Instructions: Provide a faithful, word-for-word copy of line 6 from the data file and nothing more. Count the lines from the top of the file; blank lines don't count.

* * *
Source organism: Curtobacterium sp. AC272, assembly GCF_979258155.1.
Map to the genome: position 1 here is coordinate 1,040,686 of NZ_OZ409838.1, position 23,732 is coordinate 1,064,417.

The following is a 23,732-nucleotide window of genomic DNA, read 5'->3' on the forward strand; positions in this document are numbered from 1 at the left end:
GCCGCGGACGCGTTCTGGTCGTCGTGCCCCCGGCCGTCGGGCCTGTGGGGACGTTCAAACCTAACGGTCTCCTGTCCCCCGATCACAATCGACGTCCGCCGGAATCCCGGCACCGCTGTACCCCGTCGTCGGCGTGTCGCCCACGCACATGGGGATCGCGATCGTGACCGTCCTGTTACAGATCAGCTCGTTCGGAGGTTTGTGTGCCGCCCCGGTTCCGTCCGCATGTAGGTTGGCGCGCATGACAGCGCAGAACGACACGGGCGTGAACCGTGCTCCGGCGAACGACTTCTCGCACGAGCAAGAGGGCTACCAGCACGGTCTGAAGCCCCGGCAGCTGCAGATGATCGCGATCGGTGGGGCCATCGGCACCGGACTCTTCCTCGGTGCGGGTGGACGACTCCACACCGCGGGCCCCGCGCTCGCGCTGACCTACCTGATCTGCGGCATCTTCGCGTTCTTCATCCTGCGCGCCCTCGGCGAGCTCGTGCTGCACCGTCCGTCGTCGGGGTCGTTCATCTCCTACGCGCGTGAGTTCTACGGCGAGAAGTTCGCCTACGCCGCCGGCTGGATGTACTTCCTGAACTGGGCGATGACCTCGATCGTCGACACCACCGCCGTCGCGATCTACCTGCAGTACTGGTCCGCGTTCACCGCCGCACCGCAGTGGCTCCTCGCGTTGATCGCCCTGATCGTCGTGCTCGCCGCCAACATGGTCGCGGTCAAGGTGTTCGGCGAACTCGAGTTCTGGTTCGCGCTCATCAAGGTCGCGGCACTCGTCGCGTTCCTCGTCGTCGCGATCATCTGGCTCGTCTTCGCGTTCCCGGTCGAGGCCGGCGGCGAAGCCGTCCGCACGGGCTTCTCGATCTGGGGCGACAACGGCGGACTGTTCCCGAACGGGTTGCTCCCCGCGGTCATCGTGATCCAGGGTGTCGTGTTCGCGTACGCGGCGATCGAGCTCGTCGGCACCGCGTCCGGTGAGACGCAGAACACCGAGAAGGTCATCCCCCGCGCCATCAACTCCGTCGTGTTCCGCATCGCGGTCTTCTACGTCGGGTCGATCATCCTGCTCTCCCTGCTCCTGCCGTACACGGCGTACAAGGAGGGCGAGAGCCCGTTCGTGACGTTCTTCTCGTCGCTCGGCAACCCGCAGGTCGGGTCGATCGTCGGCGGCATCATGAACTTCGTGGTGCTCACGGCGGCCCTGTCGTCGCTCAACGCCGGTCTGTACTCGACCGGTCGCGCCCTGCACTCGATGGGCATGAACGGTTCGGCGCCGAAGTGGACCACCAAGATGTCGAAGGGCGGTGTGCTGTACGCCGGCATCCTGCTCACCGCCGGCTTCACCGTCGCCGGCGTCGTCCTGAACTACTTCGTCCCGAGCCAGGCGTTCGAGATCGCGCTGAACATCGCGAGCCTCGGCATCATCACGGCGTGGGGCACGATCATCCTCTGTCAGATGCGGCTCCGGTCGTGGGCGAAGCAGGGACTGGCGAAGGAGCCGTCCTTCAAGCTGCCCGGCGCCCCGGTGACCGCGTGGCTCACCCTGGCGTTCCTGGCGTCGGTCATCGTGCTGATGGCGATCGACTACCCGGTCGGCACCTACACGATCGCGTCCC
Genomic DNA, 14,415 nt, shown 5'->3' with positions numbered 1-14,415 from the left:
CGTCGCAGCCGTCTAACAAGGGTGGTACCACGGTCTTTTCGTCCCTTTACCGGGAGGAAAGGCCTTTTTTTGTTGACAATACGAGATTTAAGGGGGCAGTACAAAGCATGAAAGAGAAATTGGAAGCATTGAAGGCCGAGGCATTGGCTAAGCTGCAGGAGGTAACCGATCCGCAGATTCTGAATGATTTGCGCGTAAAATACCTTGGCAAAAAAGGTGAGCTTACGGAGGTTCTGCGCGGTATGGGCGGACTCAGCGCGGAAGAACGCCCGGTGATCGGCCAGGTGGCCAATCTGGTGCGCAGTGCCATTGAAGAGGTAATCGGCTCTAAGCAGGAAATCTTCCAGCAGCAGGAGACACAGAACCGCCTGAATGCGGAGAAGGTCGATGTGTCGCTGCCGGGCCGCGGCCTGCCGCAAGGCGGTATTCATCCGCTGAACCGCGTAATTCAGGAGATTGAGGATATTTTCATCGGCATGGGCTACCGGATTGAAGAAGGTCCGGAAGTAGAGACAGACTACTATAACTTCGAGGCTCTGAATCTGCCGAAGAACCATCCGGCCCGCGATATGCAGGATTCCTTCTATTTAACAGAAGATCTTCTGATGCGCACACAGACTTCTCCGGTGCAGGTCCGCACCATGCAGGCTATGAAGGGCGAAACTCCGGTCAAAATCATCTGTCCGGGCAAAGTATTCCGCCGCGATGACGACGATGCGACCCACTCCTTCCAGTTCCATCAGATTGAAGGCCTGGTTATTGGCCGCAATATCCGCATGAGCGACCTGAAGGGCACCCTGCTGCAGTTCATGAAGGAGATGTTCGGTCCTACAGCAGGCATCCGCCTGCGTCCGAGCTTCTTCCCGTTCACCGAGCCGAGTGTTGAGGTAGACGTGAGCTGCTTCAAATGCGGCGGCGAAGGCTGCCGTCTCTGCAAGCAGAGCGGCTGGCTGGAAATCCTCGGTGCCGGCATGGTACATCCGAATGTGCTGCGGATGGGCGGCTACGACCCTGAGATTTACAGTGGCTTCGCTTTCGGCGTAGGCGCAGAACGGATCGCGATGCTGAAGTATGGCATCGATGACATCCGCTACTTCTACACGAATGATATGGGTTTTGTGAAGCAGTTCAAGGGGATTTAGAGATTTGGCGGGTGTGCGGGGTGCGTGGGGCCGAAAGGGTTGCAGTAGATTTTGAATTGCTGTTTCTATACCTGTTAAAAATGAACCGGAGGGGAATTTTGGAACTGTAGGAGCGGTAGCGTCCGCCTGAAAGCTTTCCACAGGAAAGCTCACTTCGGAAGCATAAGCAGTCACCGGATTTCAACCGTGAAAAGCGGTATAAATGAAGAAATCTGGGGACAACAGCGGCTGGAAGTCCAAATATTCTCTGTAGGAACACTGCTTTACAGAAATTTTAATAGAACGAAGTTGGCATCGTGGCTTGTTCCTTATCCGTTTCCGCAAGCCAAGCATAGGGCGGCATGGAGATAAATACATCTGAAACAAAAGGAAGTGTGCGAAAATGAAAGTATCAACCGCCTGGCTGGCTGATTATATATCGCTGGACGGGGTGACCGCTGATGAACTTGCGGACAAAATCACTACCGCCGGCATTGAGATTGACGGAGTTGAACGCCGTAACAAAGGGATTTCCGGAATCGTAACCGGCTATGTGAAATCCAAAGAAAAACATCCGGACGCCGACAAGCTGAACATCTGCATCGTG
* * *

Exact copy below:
CGTCGCAGCCGTCTAACAAGGGTGGTACCACGGTCTTTTCGTCCCTTTACCGGGAGGAAAGGCCTTTTTTTGTTGACAATACGAGATTTAAGGGGGCAGTACAAAGCATGAAAGAGAAATTGGAAGCATTGAAGGCCGAGGCATTGGCTAAGCTGCAGGAGGTAACCGATCCGCAGATTCTGAATGATTTGCGCGTAAAATACCTTGGCAAAAAAGGTGAGCTTACGGAGGTTCTGCGCGGTATGGGCGGACTCAGCGCGGAAGAACGCCCGGTGATCGGCCAGGTGGCCAATCTGGTGCGCAGTGCCATTGAAGAGGTAATCGGCTCTAAGCAGGAAATCTTCCAGCAGCAGGAGACACAGAACCGCCTGAATGCGGAGAAGGTCGATGTGTCGCTGCCGGGCCGCGGCCTGCCGCAAGGCGGTATTCATCCGCTGAACCGCGTAATTCAGGAGATTGAGGATATTTTCATCGGCATGGGCTACCGGATTGAAGAAGGTCCGGAAGTAGAGACAGACTACTATAACTTCGAGGCTCTGAATCTGCCGAAGAACCATCCGGCCCGCGATATGCAGGATTCCTTCTATTTAACAGAAGATCTTCTGATGCGCACACAGACTTCTCCGGTGCAGGTCCGCACCATGCAGGCTATGAAGGGCGAAACTCCGGTCAAAATCATCTGTCCGGGCAAAGTATTCCGCCGCGATGACGACGATGCGACCCACTCCTTCCAGTTCCATCAGATTGAAGGCCTGGTTATTGGCCGCAATATCCGCATGAGCGACCTGAAGGGCACCCTGCTGCAGTTCATGAAGGAGATGTTCGGTCCTACAGCAGGCATCCGCCTGCGTCCGAGCTTCTTCCCGTTCACCGAGCCGAGTGTTGAGGTAGACGTGAGCTGCTTCAAATGCGGCGGCGAAGGCTGCCGTCTCTGCAAGCAGAGCGGCTGGCTGGAAATCCTCGGTGCCGGCATGGTACATCCGAATGTGCTGCGGATGGGCGGCTACGACCCTGAGATTTACAGTGGCTTCGCTTTCGGCGTAGGCGCAGAACGGATCGCGATGCTGAAGTATGGCATCGATGACATCCGCTACTTCTACACGAATGATATGGGTTTTGTGAAGCAGTTCAAGGGGATTTAGAGATTTGGCGGGTGTGCGGGGTGCGTGGGGCCGAAAGGGTTGCAGTAGATTTTGAATTGCTGTTTCTATACCTGTTAAAAATGAACCGGAGGGGAATTTTGGAACTGTAGGAGCGGTAGCGTCCGCCTGAAAGCTTTCCACAGGAAAGCTCACTTCGGAAGCATAAGCAGTCACCGGATTTCAACCGTGAAAAGCGGTATAAATGAAGAAATCTGGGGACAACAGCGGCTGGAAGTCCAAATATTCTCTGTAGGAACACTGCTTTACAGAAATTTTAATAGAACGAAGTTGGCATCGTGGCTTGTTCCTTATCCGTTTCCGCAAGCCAAGCATAGGGCGGCATGGAGATAAATACATCTGAAACAAAAGGAAGTGTGCGAAAATGAAAGTATCAACCGCCTGGCTGGCTGATTATATATCGCTGGACGGGGTGACCGCTGATGAACTTGCGGACAAAATCACTACCGCCGGCATTGAGATTGACGGAGTTGAACGCCGTAACAAAGGGATTTCCGGAATCGTAACCGGCTATGTGAAATCCAAAGAAAAACATCCGGACGCCGACAAGCTGAACATCTGCATCGTG